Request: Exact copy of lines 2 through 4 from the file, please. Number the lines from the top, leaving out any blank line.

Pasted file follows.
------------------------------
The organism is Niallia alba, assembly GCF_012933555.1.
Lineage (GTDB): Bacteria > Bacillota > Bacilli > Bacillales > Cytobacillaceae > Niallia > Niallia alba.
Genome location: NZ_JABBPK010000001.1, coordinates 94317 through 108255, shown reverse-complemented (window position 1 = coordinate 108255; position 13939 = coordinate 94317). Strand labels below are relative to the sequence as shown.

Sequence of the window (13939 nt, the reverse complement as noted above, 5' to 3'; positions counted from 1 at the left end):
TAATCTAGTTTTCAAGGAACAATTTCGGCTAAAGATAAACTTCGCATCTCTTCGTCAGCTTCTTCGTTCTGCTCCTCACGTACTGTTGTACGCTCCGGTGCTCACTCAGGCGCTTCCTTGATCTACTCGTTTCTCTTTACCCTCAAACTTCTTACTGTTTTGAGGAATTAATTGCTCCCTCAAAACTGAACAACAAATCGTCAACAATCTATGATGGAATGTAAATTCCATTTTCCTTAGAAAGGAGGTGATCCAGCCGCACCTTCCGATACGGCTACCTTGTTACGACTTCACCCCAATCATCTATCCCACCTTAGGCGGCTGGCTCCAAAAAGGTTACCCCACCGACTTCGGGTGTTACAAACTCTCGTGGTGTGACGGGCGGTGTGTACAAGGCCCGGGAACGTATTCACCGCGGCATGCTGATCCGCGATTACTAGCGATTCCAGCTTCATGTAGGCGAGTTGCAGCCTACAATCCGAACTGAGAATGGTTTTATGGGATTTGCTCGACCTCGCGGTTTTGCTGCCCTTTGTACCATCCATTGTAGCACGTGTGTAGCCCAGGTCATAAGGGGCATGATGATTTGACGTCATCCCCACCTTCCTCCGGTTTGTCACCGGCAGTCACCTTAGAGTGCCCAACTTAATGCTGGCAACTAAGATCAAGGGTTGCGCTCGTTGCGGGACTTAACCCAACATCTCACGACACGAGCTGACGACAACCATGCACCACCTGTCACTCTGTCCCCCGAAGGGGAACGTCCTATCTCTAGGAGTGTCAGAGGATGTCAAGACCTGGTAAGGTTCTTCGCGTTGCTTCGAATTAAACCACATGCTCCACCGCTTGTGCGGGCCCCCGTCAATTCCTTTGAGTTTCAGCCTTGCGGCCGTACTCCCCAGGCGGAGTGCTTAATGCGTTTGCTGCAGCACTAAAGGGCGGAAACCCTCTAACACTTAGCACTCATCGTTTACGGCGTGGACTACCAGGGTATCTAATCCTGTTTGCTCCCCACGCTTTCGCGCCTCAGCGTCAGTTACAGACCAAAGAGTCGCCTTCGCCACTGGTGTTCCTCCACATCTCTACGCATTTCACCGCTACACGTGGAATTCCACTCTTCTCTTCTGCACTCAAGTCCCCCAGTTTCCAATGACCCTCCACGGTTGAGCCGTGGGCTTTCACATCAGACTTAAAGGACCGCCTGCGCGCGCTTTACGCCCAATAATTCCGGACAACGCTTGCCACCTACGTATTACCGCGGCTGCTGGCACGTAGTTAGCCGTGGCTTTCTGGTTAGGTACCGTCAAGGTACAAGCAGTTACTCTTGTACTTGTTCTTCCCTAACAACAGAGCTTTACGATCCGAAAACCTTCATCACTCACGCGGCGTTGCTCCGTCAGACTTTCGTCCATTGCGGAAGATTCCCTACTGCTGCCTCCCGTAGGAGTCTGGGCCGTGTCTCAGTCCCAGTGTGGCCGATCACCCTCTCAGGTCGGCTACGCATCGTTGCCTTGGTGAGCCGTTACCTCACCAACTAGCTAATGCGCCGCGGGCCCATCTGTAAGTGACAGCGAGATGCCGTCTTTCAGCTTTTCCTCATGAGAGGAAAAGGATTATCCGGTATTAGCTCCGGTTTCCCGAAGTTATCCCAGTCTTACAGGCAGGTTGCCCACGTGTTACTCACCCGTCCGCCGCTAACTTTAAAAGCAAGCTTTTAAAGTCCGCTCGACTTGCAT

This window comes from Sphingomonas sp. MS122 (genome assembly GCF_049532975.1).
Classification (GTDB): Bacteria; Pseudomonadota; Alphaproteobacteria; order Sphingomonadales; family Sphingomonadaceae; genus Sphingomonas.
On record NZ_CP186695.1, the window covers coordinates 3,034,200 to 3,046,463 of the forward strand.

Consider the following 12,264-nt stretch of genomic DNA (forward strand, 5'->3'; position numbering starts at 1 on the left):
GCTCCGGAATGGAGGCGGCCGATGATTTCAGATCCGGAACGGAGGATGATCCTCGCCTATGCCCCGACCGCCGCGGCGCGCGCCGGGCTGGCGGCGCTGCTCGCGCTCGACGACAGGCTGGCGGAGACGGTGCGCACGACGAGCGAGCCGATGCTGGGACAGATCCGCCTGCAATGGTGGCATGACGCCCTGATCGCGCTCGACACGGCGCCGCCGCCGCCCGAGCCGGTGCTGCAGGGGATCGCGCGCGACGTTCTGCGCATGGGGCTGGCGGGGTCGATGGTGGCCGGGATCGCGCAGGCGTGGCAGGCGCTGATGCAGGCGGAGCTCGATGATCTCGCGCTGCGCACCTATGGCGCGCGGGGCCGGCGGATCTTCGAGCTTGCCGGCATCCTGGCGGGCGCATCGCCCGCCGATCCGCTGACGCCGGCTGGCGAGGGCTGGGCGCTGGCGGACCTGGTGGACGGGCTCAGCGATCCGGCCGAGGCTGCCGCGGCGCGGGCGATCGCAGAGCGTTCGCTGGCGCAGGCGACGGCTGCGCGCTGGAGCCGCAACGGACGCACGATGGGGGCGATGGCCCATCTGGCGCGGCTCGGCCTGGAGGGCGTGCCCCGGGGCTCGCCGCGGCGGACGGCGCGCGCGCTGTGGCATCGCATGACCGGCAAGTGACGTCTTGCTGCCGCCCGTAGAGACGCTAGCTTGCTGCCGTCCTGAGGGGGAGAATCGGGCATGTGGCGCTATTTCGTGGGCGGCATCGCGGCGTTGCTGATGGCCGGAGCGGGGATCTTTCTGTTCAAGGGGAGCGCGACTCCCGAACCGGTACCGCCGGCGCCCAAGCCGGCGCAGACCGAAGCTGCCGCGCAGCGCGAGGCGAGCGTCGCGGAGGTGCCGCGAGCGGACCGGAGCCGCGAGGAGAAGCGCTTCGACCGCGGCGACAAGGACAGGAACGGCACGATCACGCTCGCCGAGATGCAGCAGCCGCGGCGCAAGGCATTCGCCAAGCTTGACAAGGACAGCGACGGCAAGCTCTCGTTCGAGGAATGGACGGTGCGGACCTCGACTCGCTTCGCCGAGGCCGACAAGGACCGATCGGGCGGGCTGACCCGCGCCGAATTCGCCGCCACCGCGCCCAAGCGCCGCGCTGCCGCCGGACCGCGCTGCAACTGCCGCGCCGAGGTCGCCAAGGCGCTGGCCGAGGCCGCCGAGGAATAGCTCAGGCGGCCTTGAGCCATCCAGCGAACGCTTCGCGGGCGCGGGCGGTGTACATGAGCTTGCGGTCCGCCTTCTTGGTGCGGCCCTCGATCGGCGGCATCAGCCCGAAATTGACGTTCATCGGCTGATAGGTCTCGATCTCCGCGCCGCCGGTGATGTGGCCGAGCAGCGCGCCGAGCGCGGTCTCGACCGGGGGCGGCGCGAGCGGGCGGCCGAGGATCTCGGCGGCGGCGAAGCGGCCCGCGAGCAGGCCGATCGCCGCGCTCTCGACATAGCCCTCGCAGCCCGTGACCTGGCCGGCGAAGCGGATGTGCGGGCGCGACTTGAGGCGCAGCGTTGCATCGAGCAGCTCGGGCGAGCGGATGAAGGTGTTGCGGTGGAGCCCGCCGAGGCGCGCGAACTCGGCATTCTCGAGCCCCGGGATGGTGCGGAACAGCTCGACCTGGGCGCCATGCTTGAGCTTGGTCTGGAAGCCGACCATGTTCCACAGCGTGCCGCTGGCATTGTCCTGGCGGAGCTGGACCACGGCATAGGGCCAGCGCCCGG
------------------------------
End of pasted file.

Lineage (GTDB): Bacteria > Bacillota > Bacilli > Bacillales > Cytobacillaceae > Niallia > Niallia alba.
Genome location: NZ_JABBPK010000001.1, coordinates 94317 through 108255, shown reverse-complemented (window position 1 = coordinate 108255; position 13939 = coordinate 94317). Strand labels below are relative to the sequence as shown.

Sequence of the window (13939 nt, the reverse complement as noted above, 5' to 3'; positions counted from 1 at the left end):